A Guide to Making Your Earnest Money Deposit

How can an earnest money deposit help you buy a home? Understand more about the earnest money deposit and how it may be applied to closing costs and more.

A Guide to Making Your Earnest Money Deposit Close
Page Summary

A Guide to Making Your Earnest Money Deposit

Posted by Gary Ashton RE/MAX Advantage on Monday, May 6th, 2019 at 5:23pm.

Your Earnest Money DepositProspective first-time home buyers may need to set aside a significant sum of money when going into contract on a home. Buyers should be ready to pay an earnest money deposit if they are serious about buying a specific home. Understand more about the earnest money deposit and how it may be applied to closing costs and more.

For informational purposes only. Always consult with a licensed real estate professional before proceeding with any real estate transaction.

What Is an Earnest Money Deposit?

A seller receives an earnest money deposit, or good faith money, from a buyer to demonstrate their interest in buying a home. Generally, this deposit is delivered when the purchase agreement or property appraisal is signed. However, it may be attached to an offer. These funds are not immediately accessible to the seller. Rather, the earnest money deposit is held in an escrow account. When the buyer closes on a home, the funds can then be used toward the down payment or closing costs.

Buyers benefit from an earnest money deposit (EMD). While the money is held in the account, a buyer gets the time they need to perform a title search, property appraisal and ensure financing. As both parties enter into a contract, the seller will not consider other offers, taking the property off the market during the period in which a buyer has it appraised and inspected.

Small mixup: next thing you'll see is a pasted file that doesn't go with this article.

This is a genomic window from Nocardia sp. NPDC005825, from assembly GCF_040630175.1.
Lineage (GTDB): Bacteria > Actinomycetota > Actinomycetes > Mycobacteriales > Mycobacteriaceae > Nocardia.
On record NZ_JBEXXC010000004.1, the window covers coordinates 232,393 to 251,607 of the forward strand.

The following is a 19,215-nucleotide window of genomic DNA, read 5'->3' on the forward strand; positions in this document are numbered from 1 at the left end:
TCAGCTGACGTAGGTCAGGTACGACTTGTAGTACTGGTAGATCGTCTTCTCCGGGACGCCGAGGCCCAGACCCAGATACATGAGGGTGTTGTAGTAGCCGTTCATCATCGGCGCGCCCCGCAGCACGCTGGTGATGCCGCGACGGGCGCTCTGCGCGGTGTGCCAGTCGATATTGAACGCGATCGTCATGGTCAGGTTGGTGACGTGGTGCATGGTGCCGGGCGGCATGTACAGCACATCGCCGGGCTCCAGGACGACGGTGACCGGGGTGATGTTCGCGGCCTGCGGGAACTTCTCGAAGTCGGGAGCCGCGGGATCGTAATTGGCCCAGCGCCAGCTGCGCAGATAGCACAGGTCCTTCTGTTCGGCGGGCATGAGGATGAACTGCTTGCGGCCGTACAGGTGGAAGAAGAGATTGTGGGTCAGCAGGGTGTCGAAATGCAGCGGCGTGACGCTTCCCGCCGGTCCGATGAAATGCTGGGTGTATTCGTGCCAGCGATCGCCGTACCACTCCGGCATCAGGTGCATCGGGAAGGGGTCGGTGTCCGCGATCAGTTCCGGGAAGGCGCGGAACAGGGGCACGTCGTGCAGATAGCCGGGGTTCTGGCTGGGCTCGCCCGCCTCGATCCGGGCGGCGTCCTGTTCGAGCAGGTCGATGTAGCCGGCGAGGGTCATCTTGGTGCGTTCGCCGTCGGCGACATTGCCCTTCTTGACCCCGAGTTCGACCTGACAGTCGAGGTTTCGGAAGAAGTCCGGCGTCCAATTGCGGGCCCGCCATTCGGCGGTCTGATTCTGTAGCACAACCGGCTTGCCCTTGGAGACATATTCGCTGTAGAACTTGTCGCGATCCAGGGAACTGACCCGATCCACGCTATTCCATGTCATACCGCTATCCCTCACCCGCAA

When Might an Earnest Money Deposit Be Returned?

Signing a contract does not obligate parties to go through with the sale of a home. In fact, there are a number of home buying contract contingencies that must often be met to close on a home. After the inspection, a buyer may discover problems in a home that may cause them to lose interest in the property. Serious defects are a reason for an earnest money deposit to be returned to the buyer. The deposit will also be returned if a seller chooses to terminate the deal.

When Could a Buyer Lose an Earnest Money Deposit?

Sellers are not always obligated to return a deposit. If a buyer decides not to purchase the home, fails to meet certain contingencies, or cannot perform specific activities during their designated timelines, a seller can keep the earnest money. Selling a home is a time-consuming process. A seller may lose out on other offers during this period and have to list and market their home once again if a selected buyer does not go through with buying their home.

How Much Is Paid in Earnest Money?

No set amount is required. State laws and customs may work to dictate the size of the deposit. An earnest money deposit may be negotiated. However, a buyer will often pay an amount that falls within 1 and 2 percent of the purchase price of a home. A single percentage point can make a big difference, as 1 percent of a $500,000 is $5,000, but 2 percent on that same home will be $10,000. There are a number of factors that may impact the size of this deposit, including:

  • Local market rates;
  • Amount of buyer in interest; and
  • How quickly a buyer may close.

The size of the deposit can be significantly larger in hot housing markets. It may be worthwhile to speak with a local agent to learn more about the general range for an earnest money deposit is a specific area.

Show Your Intent with an Earnest Money Deposit

Serious Franklin TN home buyers are prepared to pay an earnest money deposit, in addition to other fees and costs when going into contract on a home. However, an earnest money deposit creates certain expectations for sellers and buyers, enabling a smoother home buying process.

For informational purposes only. Always consult with a licensed real estate professional before proceeding with any real estate transaction.

 

Gary Ashton

The Ashton Real Estate Group of RE/MAX Advantage

The #1 Real Estate Team in Tennessee and #2 RE/MAX team in the World!

Google

Leave a Comment